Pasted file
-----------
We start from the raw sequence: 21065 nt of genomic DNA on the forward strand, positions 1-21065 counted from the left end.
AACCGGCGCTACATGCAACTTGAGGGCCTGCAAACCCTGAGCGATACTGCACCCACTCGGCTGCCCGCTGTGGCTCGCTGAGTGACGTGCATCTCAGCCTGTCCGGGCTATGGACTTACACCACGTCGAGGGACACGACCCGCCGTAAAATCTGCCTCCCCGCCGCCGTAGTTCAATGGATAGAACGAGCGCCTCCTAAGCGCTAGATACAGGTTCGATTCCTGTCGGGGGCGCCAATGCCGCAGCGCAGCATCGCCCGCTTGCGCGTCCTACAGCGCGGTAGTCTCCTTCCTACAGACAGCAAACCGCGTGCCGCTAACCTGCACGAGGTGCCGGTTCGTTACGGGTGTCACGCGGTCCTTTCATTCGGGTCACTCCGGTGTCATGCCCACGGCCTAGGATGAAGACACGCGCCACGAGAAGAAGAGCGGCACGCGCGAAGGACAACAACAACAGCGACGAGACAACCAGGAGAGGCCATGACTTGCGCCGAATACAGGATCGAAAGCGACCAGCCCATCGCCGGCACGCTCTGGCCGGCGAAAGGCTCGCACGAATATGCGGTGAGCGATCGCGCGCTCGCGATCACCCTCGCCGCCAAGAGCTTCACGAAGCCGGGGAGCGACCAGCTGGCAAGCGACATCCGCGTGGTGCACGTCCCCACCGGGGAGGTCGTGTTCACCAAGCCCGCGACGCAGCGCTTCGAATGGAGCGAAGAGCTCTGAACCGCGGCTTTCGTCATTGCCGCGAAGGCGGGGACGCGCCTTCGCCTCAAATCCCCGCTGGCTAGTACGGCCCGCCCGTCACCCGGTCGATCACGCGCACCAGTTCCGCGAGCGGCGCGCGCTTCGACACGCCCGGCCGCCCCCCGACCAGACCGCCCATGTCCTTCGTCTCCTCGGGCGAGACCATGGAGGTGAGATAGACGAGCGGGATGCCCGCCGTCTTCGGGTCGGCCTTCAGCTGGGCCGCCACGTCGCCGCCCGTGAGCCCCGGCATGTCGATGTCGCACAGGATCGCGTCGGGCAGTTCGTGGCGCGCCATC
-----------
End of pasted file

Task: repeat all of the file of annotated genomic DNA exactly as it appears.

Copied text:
We start from the raw sequence: 21065 nt of genomic DNA on the forward strand, positions 1-21065 counted from the left end.
AACCGGCGCTACATGCAACTTGAGGGCCTGCAAACCCTGAGCGATACTGCACCCACTCGGCTGCCCGCTGTGGCTCGCTGAGTGACGTGCATCTCAGCCTGTCCGGGCTATGGACTTACACCACGTCGAGGGACACGACCCGCCGTAAAATCTGCCTCCCCGCCGCCGTAGTTCAATGGATAGAACGAGCGCCTCCTAAGCGCTAGATACAGGTTCGATTCCTGTCGGGGGCGCCAATGCCGCAGCGCAGCATCGCCCGCTTGCGCGTCCTACAGCGCGGTAGTCTCCTTCCTACAGACAGCAAACCGCGTGCCGCTAACCTGCACGAGGTGCCGGTTCGTTACGGGTGTCACGCGGTCCTTTCATTCGGGTCACTCCGGTGTCATGCCCACGGCCTAGGATGAAGACACGCGCCACGAGAAGAAGAGCGGCACGCGCGAAGGACAACAACAACAGCGACGAGACAACCAGGAGAGGCCATGACTTGCGCCGAATACAGGATCGAAAGCGACCAGCCCATCGCCGGCACGCTCTGGCCGGCGAAAGGCTCGCACGAATATGCGGTGAGCGATCGCGCGCTCGCGATCACCCTCGCCGCCAAGAGCTTCACGAAGCCGGGGAGCGACCAGCTGGCAAGCGACATCCGCGTGGTGCACGTCCCCACCGGGGAGGTCGTGTTCACCAAGCCCGCGACGCAGCGCTTCGAATGGAGCGAAGAGCTCTGAACCGCGGCTTTCGTCATTGCCGCGAAGGCGGGGACGCGCCTTCGCCTCAAATCCCCGCTGGCTAGTACGGCCCGCCCGTCACCCGGTCGATCACGCGCACCAGTTCCGCGAGCGGCGCGCGCTTCGACACGCCCGGCCGCCCCCCGACCAGACCGCCCATGTCCTTCGTCTCCTCGGGCGAGACCATGGAGGTGAGATAGACGAGCGGGATGCCCGCCGTCTTCGGGTCGGCCTTCAGCTGGGCCGCCACGTCGCCGCCCGTGAGCCCCGGCATGTCGATGTCGCACAGGATCGCGTCGGGCAGTTCGTGGCGCGCCATC